Among the variances granted by the city is one involving parking. The city has granted a variance requiring fewer spaces than required by ordinance because customers may shop in the area using DART transportation. Cityplace station is a short walk from the planned location.

Demolition permits have already been granted. The restraining order does not cover those because even if the Sam’s Club project is halted, The Trammell Crow Company may move forward with other retail development. The neighborhood association was not challenging that.

The controversy revolves around what a mega-store does to a neighborhood by putting small retailers out of business and creating massive traffic jams on already-crowded streets with no plans to upgrade those streets.

The closest Sam’s Club to Uptown was on Park Lane and Greenville Avenue. That store remained open less than 10 years. Since the site was abandoned by the company, no new retailer has taken up the space. The acres of empty parking lots surrounding the empty megastore has added to urban blight in an area that leads the city in crime just blocks away from NorthPark.

In court, the neighborhood association argued that the rezoning request was for mixed-use development. Their attorney said they were expecting something similar to West Village, just blocks away on the opposite side of Central Expressway. They argued one megastore is not mixed-use development.

The neighborhood also argued that as Uptown has become more densely developed with mid-rise and high-rise structures, a megastore does not mesh with the area’s growth.

—  David Taffet

It’s National Tequila Day — celebrate!


A la carte tacos at Urban Taco

I take national holidays seriously. I mean, if somebody took the time to put “national” in front of a few words on a particular date, I should honor that effort. And it’s not mine to pick and choose. Do I call my mom on Mother’s Day but ignore my dad a month later? Of course not.

And so, in anticipation of today, July 24, National Tequila Day, I did my required research. Call it my tequatechism.

That research included a trip to Urban Taco on McKinney, to see if this Uptown taqueria was holding strong since I reviewed it nearly three years. And I’m happy to report, it’s strong as ever (and still better than the one at Mockingbird Station).

This drive-by tasting (and sipping) was looking not just at how well the menu worked for busy luncheoners, but whether the tequila selection was worth spending National Tequila Day here.

—  Arnold Wayne Jones

Private | Social closes for good

PS salmonThis Friday is our Food Issue, so as a kind of preview, I lament here the closing of Private | Social, the Uptown restaurant that was opened by Top Chef fave Tiffany Derry less than two years ago.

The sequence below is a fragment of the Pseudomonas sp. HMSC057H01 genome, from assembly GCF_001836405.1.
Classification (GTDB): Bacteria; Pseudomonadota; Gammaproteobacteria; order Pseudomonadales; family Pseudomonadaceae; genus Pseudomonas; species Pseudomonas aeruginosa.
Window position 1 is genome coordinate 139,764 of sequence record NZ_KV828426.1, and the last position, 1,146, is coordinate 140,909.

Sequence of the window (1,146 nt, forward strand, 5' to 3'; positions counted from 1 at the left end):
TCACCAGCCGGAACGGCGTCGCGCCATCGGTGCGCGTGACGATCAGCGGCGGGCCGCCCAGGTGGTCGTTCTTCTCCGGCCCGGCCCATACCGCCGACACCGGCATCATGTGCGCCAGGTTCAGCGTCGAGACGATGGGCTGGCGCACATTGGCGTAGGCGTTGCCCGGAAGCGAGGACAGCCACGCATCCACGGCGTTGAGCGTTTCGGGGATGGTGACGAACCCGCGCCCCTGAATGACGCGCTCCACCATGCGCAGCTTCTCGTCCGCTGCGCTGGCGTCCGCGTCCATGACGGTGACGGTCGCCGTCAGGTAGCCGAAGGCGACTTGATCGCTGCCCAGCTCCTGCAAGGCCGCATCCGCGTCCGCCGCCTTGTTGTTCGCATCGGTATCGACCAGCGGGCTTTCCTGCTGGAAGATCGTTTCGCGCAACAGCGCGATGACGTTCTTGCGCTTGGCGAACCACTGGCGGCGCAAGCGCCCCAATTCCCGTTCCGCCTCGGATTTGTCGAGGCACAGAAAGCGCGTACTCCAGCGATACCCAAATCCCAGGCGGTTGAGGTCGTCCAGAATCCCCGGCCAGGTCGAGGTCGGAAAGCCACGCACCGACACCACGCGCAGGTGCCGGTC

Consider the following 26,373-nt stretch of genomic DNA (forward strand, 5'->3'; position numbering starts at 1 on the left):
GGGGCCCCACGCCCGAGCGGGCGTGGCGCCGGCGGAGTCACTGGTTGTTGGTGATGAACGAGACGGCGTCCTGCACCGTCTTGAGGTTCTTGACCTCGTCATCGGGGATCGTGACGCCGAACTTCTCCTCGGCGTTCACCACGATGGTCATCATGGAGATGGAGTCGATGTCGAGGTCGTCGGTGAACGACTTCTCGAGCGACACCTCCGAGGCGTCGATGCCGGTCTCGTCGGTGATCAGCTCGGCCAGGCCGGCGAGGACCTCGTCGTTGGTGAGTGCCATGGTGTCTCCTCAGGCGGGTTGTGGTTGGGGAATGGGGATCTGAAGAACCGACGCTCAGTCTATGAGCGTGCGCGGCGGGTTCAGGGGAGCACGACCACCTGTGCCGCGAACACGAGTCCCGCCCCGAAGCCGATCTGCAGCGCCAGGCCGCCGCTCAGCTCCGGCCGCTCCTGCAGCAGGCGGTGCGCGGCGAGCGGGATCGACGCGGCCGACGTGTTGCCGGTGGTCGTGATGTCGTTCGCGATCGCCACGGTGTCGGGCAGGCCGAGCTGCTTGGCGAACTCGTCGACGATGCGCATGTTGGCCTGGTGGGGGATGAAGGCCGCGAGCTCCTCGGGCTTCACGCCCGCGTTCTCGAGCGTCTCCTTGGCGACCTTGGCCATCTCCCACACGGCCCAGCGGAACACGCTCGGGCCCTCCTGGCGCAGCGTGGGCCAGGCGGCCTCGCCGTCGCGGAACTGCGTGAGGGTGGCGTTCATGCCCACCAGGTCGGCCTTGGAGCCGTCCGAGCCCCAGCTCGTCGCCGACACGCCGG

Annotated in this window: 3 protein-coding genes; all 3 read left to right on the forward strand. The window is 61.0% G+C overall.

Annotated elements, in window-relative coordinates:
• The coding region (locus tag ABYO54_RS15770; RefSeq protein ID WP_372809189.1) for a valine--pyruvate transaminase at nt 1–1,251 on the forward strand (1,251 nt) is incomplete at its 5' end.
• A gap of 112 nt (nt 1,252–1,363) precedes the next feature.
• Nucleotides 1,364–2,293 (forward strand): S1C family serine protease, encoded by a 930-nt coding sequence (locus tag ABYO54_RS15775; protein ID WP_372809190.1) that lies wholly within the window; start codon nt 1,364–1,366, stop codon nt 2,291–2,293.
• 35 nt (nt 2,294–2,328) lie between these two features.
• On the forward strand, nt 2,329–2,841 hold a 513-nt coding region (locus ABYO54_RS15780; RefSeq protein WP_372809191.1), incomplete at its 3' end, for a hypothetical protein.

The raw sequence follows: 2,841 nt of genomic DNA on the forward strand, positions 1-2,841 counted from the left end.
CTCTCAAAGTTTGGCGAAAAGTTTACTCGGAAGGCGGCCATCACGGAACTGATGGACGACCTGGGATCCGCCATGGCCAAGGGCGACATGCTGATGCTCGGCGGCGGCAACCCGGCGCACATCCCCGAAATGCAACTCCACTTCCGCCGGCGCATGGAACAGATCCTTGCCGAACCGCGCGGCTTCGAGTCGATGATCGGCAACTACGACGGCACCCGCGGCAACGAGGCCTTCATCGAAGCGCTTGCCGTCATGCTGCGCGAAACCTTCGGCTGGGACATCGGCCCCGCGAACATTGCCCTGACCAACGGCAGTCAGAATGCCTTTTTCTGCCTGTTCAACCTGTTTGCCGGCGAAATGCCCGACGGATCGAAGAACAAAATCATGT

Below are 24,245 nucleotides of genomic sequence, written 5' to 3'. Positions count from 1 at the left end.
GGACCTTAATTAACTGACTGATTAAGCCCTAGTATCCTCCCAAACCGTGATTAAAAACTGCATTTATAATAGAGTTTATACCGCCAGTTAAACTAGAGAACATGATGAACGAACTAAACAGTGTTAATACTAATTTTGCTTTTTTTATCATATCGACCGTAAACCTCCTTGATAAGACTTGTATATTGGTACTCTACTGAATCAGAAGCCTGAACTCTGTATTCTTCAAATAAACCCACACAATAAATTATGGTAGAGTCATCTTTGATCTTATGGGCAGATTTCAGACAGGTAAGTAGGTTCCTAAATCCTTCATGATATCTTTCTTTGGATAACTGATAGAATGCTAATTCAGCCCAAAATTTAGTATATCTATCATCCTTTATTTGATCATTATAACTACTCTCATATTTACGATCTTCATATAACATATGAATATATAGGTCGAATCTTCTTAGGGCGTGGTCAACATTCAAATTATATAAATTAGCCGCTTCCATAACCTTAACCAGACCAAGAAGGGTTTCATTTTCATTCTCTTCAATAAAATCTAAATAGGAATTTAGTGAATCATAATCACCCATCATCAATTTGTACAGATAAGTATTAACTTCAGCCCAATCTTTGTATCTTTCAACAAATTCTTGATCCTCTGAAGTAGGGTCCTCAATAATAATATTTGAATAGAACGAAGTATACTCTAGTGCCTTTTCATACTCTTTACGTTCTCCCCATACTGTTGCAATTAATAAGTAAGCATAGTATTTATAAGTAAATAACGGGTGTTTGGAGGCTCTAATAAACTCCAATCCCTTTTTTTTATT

I liked the restaurant when it opened, and while crowds dropped off over time, the food remained good (and the beverage program was top-notch, too.) Derry left earlier this year, and a new chef, Najat Kanacche, was doing some remarkable things with molecular gastronomy. I ate there just last week, and enjoyed smoked salmon marinated in grapefruit (pictured — hanging from a hook!) and the grilled fish, as well as all the many clever courses the chef perfected in her short time there. I had hoped to write a follow-up review this week, but alas, that won’t be necessary.

No word yet on what will take over the McKinney Avenue space.

—  Arnold Wayne Jones

Meal deal: Salata opens in Uptown

Screen shot 2013-04-17 at 2.45.11 PMThe best way to “go green” in Uptown today is with a salad from the neighborhood’s newest eatery, Salata. It’s been open to walk-ins and guests for a few days, but the official grand opening is Thursday. And it pays off in a few ways.

First, all day long they will be serving $5 salads (usually $8). Second, if you’re among the first 50 guests (it opens at 11 a.m.), you’ll win a gift card, ranging from $5 to $50.

But the big pay-off might be to your body. The salads and wraps here are all organic and gluten free; in addition to four lettuce options (including spinach), there are free 42 add-ons (from snow peas to strawberries), 10 house-made dressings and an assortment of proteins. You can also enjoy some bread, soup (check out the tomato basil), even a cookie for dessert since you were good to start with. And if you’re real lucky, maybe the Uptown location’s owner, Raul Ruiz (pictured), will be on-site to welcome you. Beefcake might not be on the menu, but you can get a side of it with Raul.

—  Arnold Wayne Jones